- Active tuberculosis (TB) infection caused by Mycobacterium tuberculosis
- Primary infection or reactivation of latent infection; risk increases with immunosuppression: highest risk first 2 years after infection; reactivation risk increases with comorbid disease (e.g., HIV, diabetes).
- Well-described forms: pulmonary (85%), miliary (disseminated), meningeal, abdominal, lymphadenitis (scrofula)
- Usually acquired by inhalation of airborne bacilli from an individual with active TB; bacilli multiply in alveoli and spread via macrophages, lymphatics, and blood. Outcomes include eradication (tissue hypersensitivity stops infection), primary TB, and latent TB infection (LTBI).
- Worldwide (2021): an estimated 10.6 million people equivalent to 134/100,000
- 7% of cases involve people living with HIV. Most cases are in Southeast Asia and Africa.
- United States (2020): 7,163 (2.2/100,000); 71% of U.S. cases were in persons born outside of the United States. TB incidence has decreased by an average of 2–3% annually during the previous 10 years.
- Worldwide (2020): World Health Organization estimates 9.9 million new cases of TB.
- Worldwide (2021): 1.6 million deaths due to TB; 13th leading cause of death worldwide
Etiology and Pathophysiology
- M. tuberculosis, Mycobacterium bovis, or Mycobacterium africanum are causative organisms.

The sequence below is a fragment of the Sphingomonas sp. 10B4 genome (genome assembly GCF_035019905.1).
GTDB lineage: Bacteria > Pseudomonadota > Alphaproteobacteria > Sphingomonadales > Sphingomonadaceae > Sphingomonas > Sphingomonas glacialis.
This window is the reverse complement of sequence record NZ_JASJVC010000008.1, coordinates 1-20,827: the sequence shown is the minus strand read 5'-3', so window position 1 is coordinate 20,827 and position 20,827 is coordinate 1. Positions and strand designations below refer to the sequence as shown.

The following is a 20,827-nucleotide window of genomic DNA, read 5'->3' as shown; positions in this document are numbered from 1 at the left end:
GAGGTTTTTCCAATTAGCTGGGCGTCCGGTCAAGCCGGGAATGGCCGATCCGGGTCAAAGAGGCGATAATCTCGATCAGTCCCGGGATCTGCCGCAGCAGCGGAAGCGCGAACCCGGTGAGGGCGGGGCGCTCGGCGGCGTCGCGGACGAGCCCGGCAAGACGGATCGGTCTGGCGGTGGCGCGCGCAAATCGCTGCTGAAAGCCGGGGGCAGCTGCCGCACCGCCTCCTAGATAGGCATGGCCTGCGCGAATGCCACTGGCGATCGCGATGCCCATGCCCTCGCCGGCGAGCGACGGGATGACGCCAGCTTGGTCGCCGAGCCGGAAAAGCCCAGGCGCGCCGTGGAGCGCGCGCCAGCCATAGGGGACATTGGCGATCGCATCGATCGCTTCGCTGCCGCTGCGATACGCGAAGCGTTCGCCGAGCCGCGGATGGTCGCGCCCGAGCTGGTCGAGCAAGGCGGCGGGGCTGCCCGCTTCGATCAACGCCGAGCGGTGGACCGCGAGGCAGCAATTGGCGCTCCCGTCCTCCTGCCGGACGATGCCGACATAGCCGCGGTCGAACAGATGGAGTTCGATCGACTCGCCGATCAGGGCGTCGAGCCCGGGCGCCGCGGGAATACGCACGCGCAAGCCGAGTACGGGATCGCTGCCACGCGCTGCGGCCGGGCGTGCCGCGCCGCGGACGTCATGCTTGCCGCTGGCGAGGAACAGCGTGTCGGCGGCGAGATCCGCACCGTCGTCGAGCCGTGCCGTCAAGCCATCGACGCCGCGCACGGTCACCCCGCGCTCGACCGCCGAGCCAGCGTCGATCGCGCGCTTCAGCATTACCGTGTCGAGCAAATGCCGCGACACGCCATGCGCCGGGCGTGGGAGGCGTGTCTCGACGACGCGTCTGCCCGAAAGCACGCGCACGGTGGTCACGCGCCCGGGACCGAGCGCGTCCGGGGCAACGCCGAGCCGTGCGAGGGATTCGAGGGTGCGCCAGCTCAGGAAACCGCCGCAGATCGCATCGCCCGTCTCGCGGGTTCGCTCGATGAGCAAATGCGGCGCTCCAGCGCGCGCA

- Spread by aerosol droplets and reach alveolar space. Alveolar macrophages ingest and migrate.
- Cell-mediated response by activated T lymphocytes and macrophages forms a granuloma (“tubercle”) that limits bacterial replication. If bacterial replication continues, the tubercle grows with spread to regional lymph nodes. An expanding tubercle within the lung parenchyma combined with regional lymph node enlargement is called a Ranke complex.
- As the infection is contained, destruction of the macrophages produces early “solid necrosis.” In 2 to 3 weeks, “caseous necrosis” develops and LTBI ensues. In the immunocompetent, granuloma undergoes “fibrosis” and calcification. In the immunocompromised, primary progressive TB develops. Cavitary lesions may form.
- For latent infection: homeless, correctional facilities, close contact with infected person, living in areas with high incidence of active TB, health care workers; medically underserved, low income, substance abuse
- For development of disease once infected: renal failure; lymphoma; silicosis; diabetes; cancer of head, neck, or lung; children <5 years old; malnutrition; systemic corticosteroids; HIV; immunosuppressive drugs; IV drug abuse, alcohol abuse, cigarette smokers; <2 years since infection with M. tuberculosis; <90% of ideal body weight
- Screen for and treat LTBI. Report active TB to health department; test and treat all close contacts. Without treatment, LTBI will progress to active TB disease in 5–10% of affected people.
- Bacillus Calmette-Guérin (BCG) vaccine: used primarily in endemic countries; BCG is not recommended in the United States for high-risk children with negative PPD and ongoing exposure.
Commonly Associated Conditions
Immunosuppression; HIV coinfection; malignancy
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